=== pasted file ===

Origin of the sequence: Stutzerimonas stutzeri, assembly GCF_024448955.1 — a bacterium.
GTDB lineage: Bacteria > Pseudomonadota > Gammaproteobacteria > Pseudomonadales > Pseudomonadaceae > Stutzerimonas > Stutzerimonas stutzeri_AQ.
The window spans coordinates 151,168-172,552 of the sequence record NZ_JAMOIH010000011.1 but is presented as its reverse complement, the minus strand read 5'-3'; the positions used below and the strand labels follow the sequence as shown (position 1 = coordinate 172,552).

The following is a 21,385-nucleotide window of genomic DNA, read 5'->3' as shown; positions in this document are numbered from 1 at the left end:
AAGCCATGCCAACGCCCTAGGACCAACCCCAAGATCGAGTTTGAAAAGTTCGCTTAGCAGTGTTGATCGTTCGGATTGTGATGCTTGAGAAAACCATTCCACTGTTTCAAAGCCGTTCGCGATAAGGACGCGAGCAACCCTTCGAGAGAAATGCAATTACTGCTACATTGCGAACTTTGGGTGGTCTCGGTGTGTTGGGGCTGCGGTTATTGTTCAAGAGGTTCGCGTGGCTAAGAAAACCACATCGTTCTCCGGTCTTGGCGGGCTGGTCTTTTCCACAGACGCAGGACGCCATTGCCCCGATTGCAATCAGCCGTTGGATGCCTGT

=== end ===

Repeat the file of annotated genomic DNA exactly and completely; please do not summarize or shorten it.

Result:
Origin of the sequence: Stutzerimonas stutzeri, assembly GCF_024448955.1 — a bacterium.
GTDB lineage: Bacteria > Pseudomonadota > Gammaproteobacteria > Pseudomonadales > Pseudomonadaceae > Stutzerimonas > Stutzerimonas stutzeri_AQ.
The window spans coordinates 151,168-172,552 of the sequence record NZ_JAMOIH010000011.1 but is presented as its reverse complement, the minus strand read 5'-3'; the positions used below and the strand labels follow the sequence as shown (position 1 = coordinate 172,552).

The following is a 21,385-nucleotide window of genomic DNA, read 5'->3' as shown; positions in this document are numbered from 1 at the left end:
AAGCCATGCCAACGCCCTAGGACCAACCCCAAGATCGAGTTTGAAAAGTTCGCTTAGCAGTGTTGATCGTTCGGATTGTGATGCTTGAGAAAACCATTCCACTGTTTCAAAGCCGTTCGCGATAAGGACGCGAGCAACCCTTCGAGAGAAATGCAATTACTGCTACATTGCGAACTTTGGGTGGTCTCGGTGTGTTGGGGCTGCGGTTATTGTTCAAGAGGTTCGCGTGGCTAAGAAAACCACATCGTTCTCCGGTCTTGGCGGGCTGGTCTTTTCCACAGACGCAGGACGCCATTGCCCCGATTGCAATCAGCCGTTGGATGCCTGT